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Bezos offers to knock $2bn off his bill to NASA to stay in the running for Moon contract

It's not a bribe when it's a payment waiver

Blue Origins supremo Jeff Bezos has offered NASA a $2bn discount to keep his dream alive of transporting the next American man and first woman to the Moon's surface.

Earlier this year, the contract for the Human Landing System (HLS), the craft that will put a crew on the Moon as part of NASA’s lunar Artemis program, was solely awarded to SpaceX. Blue Origin and Dynetics complained to the US Government Accountability Office (GAO) that this was unfair: in their mind, NASA was reneging on a promise to keep the process of selecting a lander competitive by just defaulting to SpaceX.

NASA later retracted its decision to side just with Elon Musk's SpaceX. Blue Origin essentially wants to stay in the race to produce a lander for the Moon mission, and has made a bunch of offers to NASA to make that happen.

"Instead of investing in two competing lunar landers as originally intended, the agency chose to confer a multi-year, multi-billion-dollar head start to SpaceX," Bezos griped in an open letter to the American space agency’s administrator Bill Nelson. "That decision broke the mold of NASA’s successful commercial space programs by putting an end to meaningful competition for years to come."

“Instead of this single source approach, NASA should embrace its original strategy of competition,” the Amazon tycoon, who suddenly seems to have a keen interest in fair competition, continued.

“Competition will prevent any single source from having insurmountable leverage over NASA. Without competition, a short time into the contract, NASA will find itself with limited options as it attempts to negotiate missed deadlines, design changes, and cost overruns. Without competition, NASA’s short-term and long-term lunar ambitions will be delayed, will ultimately cost more, and won’t serve the national interest."

Officials at the GAO doubt NASA will be able to send astronauts to the Moon by its target of 2024. Repeated delays and increasing costs are setting the American space agency back. To keep NASA's Artemis program on track, Bezos offered to waive up to $2bn in costs incurred by Blue Origin in the Artemis program over the current and next two fiscal years. In addition, he promised Blue Origin would fund its own pathfinder mission to build a vehicle capable of an uncrewed landing on the surface of the Moon.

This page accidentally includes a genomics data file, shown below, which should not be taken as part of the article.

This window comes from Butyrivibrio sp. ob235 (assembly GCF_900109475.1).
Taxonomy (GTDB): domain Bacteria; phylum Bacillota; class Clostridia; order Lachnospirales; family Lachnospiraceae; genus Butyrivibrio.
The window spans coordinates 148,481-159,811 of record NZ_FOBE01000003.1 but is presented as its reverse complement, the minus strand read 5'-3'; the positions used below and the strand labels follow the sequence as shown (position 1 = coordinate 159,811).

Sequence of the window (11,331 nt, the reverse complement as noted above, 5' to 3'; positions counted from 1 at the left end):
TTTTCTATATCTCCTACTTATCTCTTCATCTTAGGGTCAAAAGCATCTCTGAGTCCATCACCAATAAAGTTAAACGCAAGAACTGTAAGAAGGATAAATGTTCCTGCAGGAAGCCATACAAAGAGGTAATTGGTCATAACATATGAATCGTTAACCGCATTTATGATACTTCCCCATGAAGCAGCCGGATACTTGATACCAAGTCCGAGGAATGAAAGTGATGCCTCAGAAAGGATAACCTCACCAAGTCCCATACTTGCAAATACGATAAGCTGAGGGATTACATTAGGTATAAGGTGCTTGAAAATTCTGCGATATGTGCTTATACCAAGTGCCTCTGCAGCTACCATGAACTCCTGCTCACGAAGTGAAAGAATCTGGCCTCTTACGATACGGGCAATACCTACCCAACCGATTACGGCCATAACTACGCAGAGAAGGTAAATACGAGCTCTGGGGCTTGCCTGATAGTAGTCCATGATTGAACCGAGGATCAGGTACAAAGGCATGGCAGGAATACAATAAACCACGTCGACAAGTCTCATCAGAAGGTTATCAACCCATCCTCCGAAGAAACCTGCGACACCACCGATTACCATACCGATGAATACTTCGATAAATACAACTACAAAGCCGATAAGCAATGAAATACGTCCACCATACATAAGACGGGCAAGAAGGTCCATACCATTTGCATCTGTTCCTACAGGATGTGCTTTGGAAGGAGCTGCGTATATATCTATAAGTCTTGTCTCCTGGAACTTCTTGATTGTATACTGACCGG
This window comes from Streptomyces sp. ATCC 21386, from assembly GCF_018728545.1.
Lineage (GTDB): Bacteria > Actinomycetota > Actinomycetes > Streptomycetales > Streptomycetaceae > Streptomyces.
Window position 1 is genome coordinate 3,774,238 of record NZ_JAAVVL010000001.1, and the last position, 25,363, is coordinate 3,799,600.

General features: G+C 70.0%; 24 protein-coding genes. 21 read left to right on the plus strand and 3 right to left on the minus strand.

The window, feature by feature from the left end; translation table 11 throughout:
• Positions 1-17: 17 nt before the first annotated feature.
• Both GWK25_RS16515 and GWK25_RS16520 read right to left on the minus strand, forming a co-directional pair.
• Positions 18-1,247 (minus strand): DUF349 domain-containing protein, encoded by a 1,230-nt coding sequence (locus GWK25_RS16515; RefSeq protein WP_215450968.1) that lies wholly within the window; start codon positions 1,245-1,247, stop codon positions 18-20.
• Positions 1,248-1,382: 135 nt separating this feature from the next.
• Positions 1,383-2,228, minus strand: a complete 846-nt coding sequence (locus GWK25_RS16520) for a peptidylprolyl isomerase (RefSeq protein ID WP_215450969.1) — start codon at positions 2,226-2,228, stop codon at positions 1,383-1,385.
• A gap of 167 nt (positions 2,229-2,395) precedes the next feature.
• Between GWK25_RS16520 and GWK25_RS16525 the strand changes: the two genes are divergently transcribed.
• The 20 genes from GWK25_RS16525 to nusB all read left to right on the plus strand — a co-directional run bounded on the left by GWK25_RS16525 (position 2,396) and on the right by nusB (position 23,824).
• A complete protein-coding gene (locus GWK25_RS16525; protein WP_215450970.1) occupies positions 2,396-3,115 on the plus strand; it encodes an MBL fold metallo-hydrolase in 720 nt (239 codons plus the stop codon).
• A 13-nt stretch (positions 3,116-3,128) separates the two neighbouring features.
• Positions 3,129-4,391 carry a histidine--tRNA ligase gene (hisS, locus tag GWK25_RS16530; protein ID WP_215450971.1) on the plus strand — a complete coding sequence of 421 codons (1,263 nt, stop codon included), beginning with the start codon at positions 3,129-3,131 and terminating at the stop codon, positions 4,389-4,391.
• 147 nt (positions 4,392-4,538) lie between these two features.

In return, the company “will accept a firm, fixed-priced contract for this work, cover any system development cost overruns, and shield NASA from partner cost escalation concerns.”

A NASA spokesperson told The Register:

NASA is aware of Blue Origin’s open letter addressed to NASA Administrator Bill Nelson regarding the HLS selection that the agency announced in April. As a result of ongoing litigation related to HLS protests filed with the Government Accountability Office (GAO), NASA will not provide comment in response to the letter in order to maintain the integrity of the ongoing procurement process and GAO’s adjudication of this matter. NASA’s source selection statement for the award is publicly available here.

The private space industry is heating up. First, Richard Branson flew to the edge of space using two launch vehicles on July 12. Next, Bezos went up to the Kármán line in Blue Origin’s New Shepard rocket.

Although commercial space tourism may be lucrative, they’re nowhere near as well-paid as major proper astronaut contracts offered by NASA. Getting access to the agency’s internal data and processes also gives the chosen aerospace companies an advantage over their competitors. ®

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